Touch Points - We're Not Christian
Trek 2008 – Give ‘em HeavenTouch Point – We’re Not Christian
By Cheryle M. Touchton
The Pocket Full of Quarters Lady
They will know we are Christians by our love, by our love, They will know we are Christians by our love. (hymn)
Do your children know you are a Christian? When they look at you, do they see Christ? Do they see a person whom they want to consume their lives?
“Are you a Christian,” I asked. I’d been talking with a woman working in the campground.
She gave what I call the “Smile of Christ.” Most people that know Christ, light up when I mention His name.
“Yes ma’am, I am.” About that time, a tiny little girl ran in. “Just wait until I’m finished,” the woman said.
“Is that your child?” I asked. The woman nodded.
“Is she your first?”
“Wow,” I said. “You don’t look old enough to have 4.”
“The first two were twin girls. Then I had my boy.”
“And you still had another?” I quipped. “You know they know what causes that now.”
She laughed and finished checking me in. Knowing she needed to handle her daughter’s problem, I left.
The next morning was laundry day. I leashed Belle outside the laundry room and opened the door so I could see her. I looked up to see 3 children hugging Belle. I recognized them immediately.
“I think I met your Mommy last night,” I said. “You look just like her. I’ll bet you have a little sister back at the camper.”
“Yes,” they said in unison.
“This is Belle the Missionary Dog,” I said. “Would you like to see her tricks?” Naturally, they agreed. Belle put on a perfect show.
“Do you know what a missionary is?” I asked. Since none of them did, I said, “A missionary is someone who tells people about Jesus. I’m a missionary too. I help people become a Christian.”
“We’re not Christian,” one of the twins announced.
“You’re pretty young yet,” I said. One day you will want to pray and ask Jesus to be a part of your life. That’s how you become a Christian. Your mother is a Christian and I’m sure she wants you to be one.”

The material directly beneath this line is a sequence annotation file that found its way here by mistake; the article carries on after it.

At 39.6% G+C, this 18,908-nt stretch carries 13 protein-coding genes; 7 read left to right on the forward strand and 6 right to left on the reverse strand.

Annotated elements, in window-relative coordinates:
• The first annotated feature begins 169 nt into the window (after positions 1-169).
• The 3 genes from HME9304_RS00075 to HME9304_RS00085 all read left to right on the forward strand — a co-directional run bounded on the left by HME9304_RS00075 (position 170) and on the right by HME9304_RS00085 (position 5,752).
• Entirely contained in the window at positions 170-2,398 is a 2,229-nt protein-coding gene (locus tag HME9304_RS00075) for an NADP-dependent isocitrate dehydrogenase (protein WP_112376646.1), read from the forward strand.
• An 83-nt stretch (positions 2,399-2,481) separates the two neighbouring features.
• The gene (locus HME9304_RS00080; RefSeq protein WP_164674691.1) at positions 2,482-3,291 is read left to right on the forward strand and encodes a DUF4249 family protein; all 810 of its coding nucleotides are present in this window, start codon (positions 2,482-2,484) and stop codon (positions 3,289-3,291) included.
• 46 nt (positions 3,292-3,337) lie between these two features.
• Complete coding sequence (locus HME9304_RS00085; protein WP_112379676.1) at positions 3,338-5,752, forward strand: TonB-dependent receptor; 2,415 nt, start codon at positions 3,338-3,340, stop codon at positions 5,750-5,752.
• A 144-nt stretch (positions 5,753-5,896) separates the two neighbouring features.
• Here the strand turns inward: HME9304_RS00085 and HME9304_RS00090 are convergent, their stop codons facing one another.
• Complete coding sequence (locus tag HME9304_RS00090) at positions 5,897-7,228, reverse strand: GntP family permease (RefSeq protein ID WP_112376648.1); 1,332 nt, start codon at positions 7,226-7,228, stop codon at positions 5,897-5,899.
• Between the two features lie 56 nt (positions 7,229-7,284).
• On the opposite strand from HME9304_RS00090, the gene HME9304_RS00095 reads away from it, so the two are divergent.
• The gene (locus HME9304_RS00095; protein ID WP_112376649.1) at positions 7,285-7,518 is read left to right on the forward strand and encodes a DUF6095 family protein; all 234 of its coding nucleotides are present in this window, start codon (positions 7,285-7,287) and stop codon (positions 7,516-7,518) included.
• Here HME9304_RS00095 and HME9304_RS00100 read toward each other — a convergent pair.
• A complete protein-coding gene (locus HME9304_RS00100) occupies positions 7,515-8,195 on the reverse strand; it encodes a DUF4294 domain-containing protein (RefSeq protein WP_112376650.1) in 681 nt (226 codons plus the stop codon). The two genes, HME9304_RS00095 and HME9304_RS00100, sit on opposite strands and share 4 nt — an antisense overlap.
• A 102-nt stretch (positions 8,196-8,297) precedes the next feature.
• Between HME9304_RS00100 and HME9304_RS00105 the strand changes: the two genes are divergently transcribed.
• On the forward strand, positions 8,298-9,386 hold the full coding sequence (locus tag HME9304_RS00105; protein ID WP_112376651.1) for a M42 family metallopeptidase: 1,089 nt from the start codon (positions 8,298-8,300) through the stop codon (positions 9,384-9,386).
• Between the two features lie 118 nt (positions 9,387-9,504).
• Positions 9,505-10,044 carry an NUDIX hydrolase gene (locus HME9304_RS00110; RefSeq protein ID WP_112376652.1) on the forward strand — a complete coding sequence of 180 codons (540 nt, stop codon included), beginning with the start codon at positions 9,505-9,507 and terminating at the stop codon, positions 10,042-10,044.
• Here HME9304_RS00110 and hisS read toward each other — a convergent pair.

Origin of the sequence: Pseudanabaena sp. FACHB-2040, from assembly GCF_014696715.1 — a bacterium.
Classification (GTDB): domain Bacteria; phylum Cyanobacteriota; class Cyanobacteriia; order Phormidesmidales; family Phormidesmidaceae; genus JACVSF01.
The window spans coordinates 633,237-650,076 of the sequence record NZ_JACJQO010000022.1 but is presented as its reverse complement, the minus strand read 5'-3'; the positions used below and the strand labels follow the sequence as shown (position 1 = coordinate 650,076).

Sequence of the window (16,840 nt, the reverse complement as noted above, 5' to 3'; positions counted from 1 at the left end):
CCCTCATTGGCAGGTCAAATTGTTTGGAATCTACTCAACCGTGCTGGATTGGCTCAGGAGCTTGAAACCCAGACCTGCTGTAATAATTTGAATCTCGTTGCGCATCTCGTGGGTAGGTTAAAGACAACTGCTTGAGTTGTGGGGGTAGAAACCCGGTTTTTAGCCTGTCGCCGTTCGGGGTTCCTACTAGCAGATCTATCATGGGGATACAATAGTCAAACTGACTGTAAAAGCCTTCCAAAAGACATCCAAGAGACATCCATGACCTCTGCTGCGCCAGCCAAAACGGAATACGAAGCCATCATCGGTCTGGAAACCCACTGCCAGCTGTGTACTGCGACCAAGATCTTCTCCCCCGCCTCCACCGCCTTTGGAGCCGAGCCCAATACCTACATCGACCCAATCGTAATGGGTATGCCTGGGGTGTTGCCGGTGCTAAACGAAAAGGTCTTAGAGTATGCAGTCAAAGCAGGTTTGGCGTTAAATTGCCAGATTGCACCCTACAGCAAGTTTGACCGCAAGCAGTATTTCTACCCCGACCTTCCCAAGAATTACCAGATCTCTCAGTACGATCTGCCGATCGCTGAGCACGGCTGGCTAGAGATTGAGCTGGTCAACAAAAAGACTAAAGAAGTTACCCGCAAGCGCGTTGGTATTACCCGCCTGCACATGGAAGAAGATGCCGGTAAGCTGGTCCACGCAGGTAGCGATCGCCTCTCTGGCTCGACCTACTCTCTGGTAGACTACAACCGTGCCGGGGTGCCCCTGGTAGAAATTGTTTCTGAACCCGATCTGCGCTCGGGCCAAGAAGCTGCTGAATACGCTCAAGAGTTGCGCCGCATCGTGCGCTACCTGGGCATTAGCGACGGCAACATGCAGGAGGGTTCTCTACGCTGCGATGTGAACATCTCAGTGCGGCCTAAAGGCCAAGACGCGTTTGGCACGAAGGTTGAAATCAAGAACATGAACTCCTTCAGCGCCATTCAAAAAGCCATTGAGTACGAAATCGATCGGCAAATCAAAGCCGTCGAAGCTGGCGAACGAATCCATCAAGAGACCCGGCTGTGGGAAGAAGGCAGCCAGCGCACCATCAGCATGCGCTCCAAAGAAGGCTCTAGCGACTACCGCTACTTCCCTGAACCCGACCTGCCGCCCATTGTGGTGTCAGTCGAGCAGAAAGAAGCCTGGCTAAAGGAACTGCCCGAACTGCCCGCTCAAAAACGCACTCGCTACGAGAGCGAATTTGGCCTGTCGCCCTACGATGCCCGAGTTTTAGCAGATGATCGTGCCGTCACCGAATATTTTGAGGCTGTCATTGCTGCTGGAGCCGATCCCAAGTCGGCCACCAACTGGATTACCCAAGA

The children looked confused. One of the twins said, “No she’s not. We’re not Christian.
The other twin said, “Our grandmother is a Christian but we’re not Christian.”
“I’m pretty sure your mommy is,” I said. “She said she was. Do you go to church?”
“We’ve been but we don’t go,” one of the twins said.
I left troubled. I’d believed her when the mother said she was a Christian but I also believed that her children didn’t know she was. As I prayed, I got a picture of a busy overwhelmed mother who possibly worked Sundays. I knew she was new to the area. Time had probably gotten away from her and she didn’t even realize her children were old enough to interpret not going to church as not being Christian.
As I cleaned up the camper and prepared to leave, I couldn’t get that mother off my mind. Dear God, is she a Christian? Could she be a Christian without her children knowing it? What do I do next? Suddenly, I knew what I had to do.
I grabbed one of my books and my card, walked across the campground, and boldly knocked on her door. I argued with myself all the way there. Who did I think I was? Would she throw me out? Maybe she even had a gun.
“Is your mommy home?” I asked when the children opened the trailer door.
“Yes,” a voice said from inside. “Come in.”
“Are you sure you want a stranger to just walk in?” I said apologetically as I entered. “I brought you one of my books. I met your wonderful children. While they played with my dog, I told them I was a Christian and explained what a missionary did. They said their family wasn’t Christian. Since you told me you were a Christian, I couldn’t leave here without telling you their perspective on it. I’m a mother myself and I thought you’d want to know what they think.”
She looked stunned. “But they’ve been in church,” she said. Then she paused, probably realizing how little they had really been in church.
“They said their grandmother was a Christian but they insisted their family wasn’t,” I said firmly. “I know they are still young but if you want them to become Christians, they need to know about Christ.”
I wanted to confirm that she really was a Christian so we talked for a minute about how one actually became a Christian. The children listened as we talked.
The mother answered, “I did that in high-school. I am a Christian.”
“Then please let them know about your faith,” I begged.
She nodded and said, “Thank you.” She gave that sweet tired smile again.
I left with no bullet holes. I’ve been praying for this family all day.
Cheryle M. Touchton is the Director of Pocket Full of Change Ministries. For more information or to schedule a speaker for an event, go to www.pocketfullofchange.org or call Gail Golden at 904 316-5462.
This ministry exists because people like you are called to help fund the work of the kingdom. To help keep the Pocket Full of Quarters Lady on the road as a traveling missionary, send your tax deductible contribution to Pocket Full of Change Ministries, POB 51205, Jacksonville Beach, Florida 32240.
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